The field service of this engagement was anything but light work, much of it being performed in the depth of winter with a temperature fifty degrees below zero. The principal food of the party was tallow and some other substance, which was warmed over a fire on stopping at night. The snow was then removed to a sufficient depth for a bed, and the party wrapped one another up in their buffalo robes, until the last man's turn came, when he had to wrap himself up the best he could. In the morning, after warming their food and eating, the remainder was allowed to harden in the pan, after which it was carried on the backs of men to the next stopping place. The work was all done upon snow-shoes, and occasionally a man became so blinded by the glare of the sun upon the snow that he had to be led by a rope.

Upon the 1st of June, 1821, Whistler was made second lieutenant in the First Artillery, in the reorganized army; on the 16th of August, 1821, he was transferred to the Second Artillery, and on the 16th of August, 1829, he was made first lieutenant. Although belonging to the artillery, he was assigned to topographical duty almost continually until December 31, 1833, when he resigned his position in the army. A large part of his time during this period was spent in making surveys, plans, and estimates for public works, not merely those needed by the national government, but others which were undertaken by chartered companies in different parts of the United States. There were at that time very few educated engineers in the country, besides the graduates of the Military Academy; and the army engineers were thus frequently applied for, and for several years government granted their services.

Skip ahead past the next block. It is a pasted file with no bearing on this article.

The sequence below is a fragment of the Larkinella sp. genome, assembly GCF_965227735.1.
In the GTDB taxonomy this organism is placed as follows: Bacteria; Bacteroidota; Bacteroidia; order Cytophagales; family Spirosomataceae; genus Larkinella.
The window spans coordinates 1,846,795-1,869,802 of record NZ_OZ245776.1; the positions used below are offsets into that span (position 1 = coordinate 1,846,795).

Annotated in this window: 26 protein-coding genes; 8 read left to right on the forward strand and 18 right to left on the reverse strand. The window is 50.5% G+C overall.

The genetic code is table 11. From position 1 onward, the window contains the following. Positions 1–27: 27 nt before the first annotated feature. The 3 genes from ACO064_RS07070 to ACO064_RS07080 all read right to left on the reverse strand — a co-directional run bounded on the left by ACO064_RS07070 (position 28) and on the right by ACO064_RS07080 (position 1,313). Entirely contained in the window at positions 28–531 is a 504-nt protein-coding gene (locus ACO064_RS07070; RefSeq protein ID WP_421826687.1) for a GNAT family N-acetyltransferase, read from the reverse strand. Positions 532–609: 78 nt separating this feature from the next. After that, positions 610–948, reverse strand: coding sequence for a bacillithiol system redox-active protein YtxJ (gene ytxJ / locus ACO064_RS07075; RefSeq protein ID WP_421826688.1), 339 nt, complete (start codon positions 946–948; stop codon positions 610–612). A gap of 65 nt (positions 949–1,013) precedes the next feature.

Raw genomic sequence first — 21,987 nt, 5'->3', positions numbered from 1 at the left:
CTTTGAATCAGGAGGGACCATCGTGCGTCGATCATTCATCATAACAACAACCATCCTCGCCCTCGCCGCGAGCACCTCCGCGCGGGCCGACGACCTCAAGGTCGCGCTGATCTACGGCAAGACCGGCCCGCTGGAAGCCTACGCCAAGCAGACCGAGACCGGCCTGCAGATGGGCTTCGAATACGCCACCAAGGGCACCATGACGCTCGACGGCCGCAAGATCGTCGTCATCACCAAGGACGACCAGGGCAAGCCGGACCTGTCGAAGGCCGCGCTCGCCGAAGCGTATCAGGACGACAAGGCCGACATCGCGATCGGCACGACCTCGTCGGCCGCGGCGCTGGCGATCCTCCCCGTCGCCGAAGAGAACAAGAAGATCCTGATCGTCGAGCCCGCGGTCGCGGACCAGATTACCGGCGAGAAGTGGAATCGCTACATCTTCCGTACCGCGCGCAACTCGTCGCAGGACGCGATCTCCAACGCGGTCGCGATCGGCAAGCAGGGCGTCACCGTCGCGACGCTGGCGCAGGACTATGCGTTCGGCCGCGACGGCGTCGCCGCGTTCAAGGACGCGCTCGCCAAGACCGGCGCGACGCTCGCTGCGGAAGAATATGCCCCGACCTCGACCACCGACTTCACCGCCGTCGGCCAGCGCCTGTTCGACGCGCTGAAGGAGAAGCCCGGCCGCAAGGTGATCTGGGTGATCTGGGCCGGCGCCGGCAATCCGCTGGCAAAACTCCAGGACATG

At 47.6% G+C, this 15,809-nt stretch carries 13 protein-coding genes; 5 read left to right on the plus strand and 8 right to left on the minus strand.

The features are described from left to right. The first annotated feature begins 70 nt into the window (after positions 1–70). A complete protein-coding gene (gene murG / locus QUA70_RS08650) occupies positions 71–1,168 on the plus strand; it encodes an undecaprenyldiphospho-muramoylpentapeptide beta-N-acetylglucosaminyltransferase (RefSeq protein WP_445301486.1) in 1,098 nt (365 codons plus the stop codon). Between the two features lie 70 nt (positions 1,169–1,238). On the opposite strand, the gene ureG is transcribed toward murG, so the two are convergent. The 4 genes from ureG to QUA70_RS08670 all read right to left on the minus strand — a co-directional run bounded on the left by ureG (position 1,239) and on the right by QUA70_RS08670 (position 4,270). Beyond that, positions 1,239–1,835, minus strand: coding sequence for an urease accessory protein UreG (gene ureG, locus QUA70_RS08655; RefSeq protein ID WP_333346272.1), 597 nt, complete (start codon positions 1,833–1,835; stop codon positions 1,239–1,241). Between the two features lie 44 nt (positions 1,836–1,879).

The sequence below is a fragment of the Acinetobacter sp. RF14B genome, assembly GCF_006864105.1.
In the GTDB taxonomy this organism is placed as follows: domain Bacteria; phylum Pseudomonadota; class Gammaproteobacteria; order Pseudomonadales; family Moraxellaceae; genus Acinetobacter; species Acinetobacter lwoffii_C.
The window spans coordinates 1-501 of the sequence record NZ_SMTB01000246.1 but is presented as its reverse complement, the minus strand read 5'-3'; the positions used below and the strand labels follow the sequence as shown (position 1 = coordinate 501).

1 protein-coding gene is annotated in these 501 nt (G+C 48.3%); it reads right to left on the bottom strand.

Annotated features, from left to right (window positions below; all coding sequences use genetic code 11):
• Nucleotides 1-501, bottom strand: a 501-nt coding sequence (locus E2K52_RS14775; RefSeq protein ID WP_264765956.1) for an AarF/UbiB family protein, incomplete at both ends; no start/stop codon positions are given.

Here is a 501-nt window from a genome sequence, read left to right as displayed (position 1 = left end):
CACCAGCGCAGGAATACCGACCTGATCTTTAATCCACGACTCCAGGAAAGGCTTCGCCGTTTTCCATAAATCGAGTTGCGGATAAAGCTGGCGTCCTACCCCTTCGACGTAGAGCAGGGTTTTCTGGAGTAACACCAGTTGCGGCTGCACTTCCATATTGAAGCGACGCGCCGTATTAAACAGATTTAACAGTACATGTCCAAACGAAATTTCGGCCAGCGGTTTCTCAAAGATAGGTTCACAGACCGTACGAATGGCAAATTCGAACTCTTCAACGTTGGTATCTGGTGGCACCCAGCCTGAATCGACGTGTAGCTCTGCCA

Prominent among the early works of internal improvement was the Baltimore & Ohio Railroad, and the managers of this undertaking had been successful in obtaining the services of several officers who were then eminent, or who afterward became so. The names of Dr. Howard, who, though not a military man, was attached to the Corps of Engineers, of Lieut.-Col. Long, and of Capt. William Gibbs McNeill appear in the proceedings of the company as "Chiefs of Brigade," and those of Fessenden, Gwynne, and Trimble among the assistants.

In October, 1828, this company made a special request for the services of Lieutenant Whistler. The directors had resolved on sending a deputation to England to examine the railroads of that country, and Jonathan Knight, William Gibbs McNeill, and George W. Whistler were selected for this duty. They were also accompanied by Ross Winans, whose fame and fortune, together with those of his sons, became so widely known afterward in connection with the great Russian railway. Lieutenant Whistler, says one who knew him well, was chosen for this service on account of his remarkable thoroughness in all the details of his profession, as well as for his superior qualifications in other respects. The party left this country in November, 1828, and returned in May, 1829.